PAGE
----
001. Names.

My middle name is Otto. John Otto Magee. An interesting combination. John is the most common name for a male. Otto is about as German as you can get. It was the first name of my mother’s father, Otto Hentz. And it is the first name of my uncle, Otto Hentz, a Jesuit priest and professor of theology at Georgetown University in Washington, DC. 

Otto is also the first name of a cousin of mine, Otto Hentz. His middle name coincidentally is John. He is Otto John. I am John Otto. We are the only two of fifteen male cousins with the name Otto. And we were the last people to have visited with our grandmother, Martha Hentz (born Grogan), on the evening that she passed away in March of 1994, at the age of ninety-three, in Abington Hospital, on York Road in Abington, Pennsylvania, outside of Philadelphia. 

Her husband, our grandfather, Otto, had died an untimely death in November of 1937, due to an automobile accident, at the age of thirty-eight, leaving our grandmother a widow with seven young children, the oldest nine, the youngest an infant, and pregnant with our Uncle Otto. She was thirty-six years of age. It was the height of the Great Depression.

I always loved my middle name. Otto. So distinct. John is straightforward, upright, clear, unambiguous, strong. Otto distinct, traditional, deep, rich, constant, present. Turn it around and it’s still Otto. Constant.

Magee is Scots-Irish. Frank Magee, my father. The English had wanted to populate Northern Ireland many generations ago. Scots migrated across the water. Magees were among them. Then, at the end of the 1900s, a Magee and his wife and their young children took a boat to the United States. Family legend has it that in New York Harbor he fell overboard. All those coins in his money-belt. He never came back up. See the photos of the overcrowded ships shuttling immigrants over to the New World. 

Imagine the reaction of the children. They were put up for adoption. A few landed in upstate New York, the others in southern New Jersey, south of Camden, across the Delaware River from Philadelphia. Two Magee boys made their way into Philadelphia in their late teens. One, Alexander, would have two sons, Frank and Ken. Frank would marry and have a son. My father.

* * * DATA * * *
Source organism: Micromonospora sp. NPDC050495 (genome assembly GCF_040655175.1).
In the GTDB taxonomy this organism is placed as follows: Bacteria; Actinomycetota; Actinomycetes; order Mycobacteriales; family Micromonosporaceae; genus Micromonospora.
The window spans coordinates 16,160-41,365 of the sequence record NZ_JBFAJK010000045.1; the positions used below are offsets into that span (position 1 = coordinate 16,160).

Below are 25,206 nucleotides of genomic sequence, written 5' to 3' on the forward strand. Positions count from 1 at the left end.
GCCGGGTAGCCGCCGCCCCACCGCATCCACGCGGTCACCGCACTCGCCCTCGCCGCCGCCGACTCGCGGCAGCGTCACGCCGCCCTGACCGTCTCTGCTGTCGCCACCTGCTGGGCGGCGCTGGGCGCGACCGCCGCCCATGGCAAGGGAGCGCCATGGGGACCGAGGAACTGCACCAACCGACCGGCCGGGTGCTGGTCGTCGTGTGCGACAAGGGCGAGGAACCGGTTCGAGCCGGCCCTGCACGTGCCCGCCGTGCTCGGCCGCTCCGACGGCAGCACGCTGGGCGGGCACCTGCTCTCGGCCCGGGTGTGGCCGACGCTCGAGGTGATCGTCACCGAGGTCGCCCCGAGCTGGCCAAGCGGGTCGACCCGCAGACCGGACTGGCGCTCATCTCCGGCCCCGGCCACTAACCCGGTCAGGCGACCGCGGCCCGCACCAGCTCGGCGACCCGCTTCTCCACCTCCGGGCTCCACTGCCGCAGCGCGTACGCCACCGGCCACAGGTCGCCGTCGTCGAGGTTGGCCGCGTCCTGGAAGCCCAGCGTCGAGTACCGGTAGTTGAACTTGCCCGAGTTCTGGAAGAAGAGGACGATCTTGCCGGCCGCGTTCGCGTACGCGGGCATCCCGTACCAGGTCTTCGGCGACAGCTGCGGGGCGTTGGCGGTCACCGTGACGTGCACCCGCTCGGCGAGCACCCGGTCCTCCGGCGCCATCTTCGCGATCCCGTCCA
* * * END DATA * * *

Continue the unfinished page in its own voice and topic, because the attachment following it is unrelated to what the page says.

Magee is an ethnic name. Not McGee or MacGee, instead Magee. For those familiar with names a clear indication of Scots-Irish Protestant and not Irish Catholic. And that he was, my father, until converting to Catholocism in 1952. 

Magee, ethnic Scottish and Irish. Celtic. Ethnic was anything not old stock American. And old stock was Anglo or German. The British founded the colonies. There were thirteen of them. In today’s language the British were the elites, the establishment. The Germans were the other old stock group. Artisans, farmers, business people. Look at the ethnic makeup back then of the middle Atlantic colonies, later states, of New York, New Jersey, Pennsylvania and Maryland. Germans. The United States is a very German country.

My maternal grandmother, Martha Hentz (born Grogan) was all Irish. Grogan and McBride. Born in 1900 and raised in Cincinnati, a Roman Catholic. Reserved, steady, constant, faithful, in her way a very strong human being.

John Otto Magee. Names. Scottish. Irish. German. Mostly Irish and German. More German than Irish. Ethnically and temperamentally. Born in February 1959 I’m sixty-two years old. I have lived and worked just about half of my life in Germany. And this is the story I wish to tell. My story. Of an American in Germany.